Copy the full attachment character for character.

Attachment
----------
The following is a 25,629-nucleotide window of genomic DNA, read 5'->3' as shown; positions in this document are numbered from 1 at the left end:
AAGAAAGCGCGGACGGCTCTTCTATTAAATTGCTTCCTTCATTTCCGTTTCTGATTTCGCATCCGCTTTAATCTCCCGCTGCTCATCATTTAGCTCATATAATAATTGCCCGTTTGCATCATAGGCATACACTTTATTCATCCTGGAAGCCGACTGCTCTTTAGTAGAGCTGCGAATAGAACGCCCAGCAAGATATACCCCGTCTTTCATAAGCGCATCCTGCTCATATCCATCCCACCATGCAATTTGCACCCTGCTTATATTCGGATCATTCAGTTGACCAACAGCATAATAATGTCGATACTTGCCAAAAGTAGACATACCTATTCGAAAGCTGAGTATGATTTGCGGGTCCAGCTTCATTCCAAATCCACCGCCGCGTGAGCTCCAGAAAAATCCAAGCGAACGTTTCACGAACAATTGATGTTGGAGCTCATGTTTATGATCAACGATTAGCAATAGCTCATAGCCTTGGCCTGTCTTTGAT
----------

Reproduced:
The following is a 25,629-nucleotide window of genomic DNA, read 5'->3' as shown; positions in this document are numbered from 1 at the left end:
AAGAAAGCGCGGACGGCTCTTCTATTAAATTGCTTCCTTCATTTCCGTTTCTGATTTCGCATCCGCTTTAATCTCCCGCTGCTCATCATTTAGCTCATATAATAATTGCCCGTTTGCATCATAGGCATACACTTTATTCATCCTGGAAGCCGACTGCTCTTTAGTAGAGCTGCGAATAGAACGCCCAGCAAGATATACCCCGTCTTTCATAAGCGCATCCTGCTCATATCCATCCCACCATGCAATTTGCACCCTGCTTATATTCGGATCATTCAGTTGACCAACAGCATAATAATGTCGATACTTGCCAAAAGTAGACATACCTATTCGAAAGCTGAGTATGATTTGCGGGTCCAGCTTCATTCCAAATCCACCGCCGCGTGAGCTCCAGAAAAATCCAAGCGAACGTTTCACGAACAATTGATGTTGGAGCTCATGTTTATGATCAACGATTAGCAATAGCTCATAGCCTTGGCCTGTCTTTGAT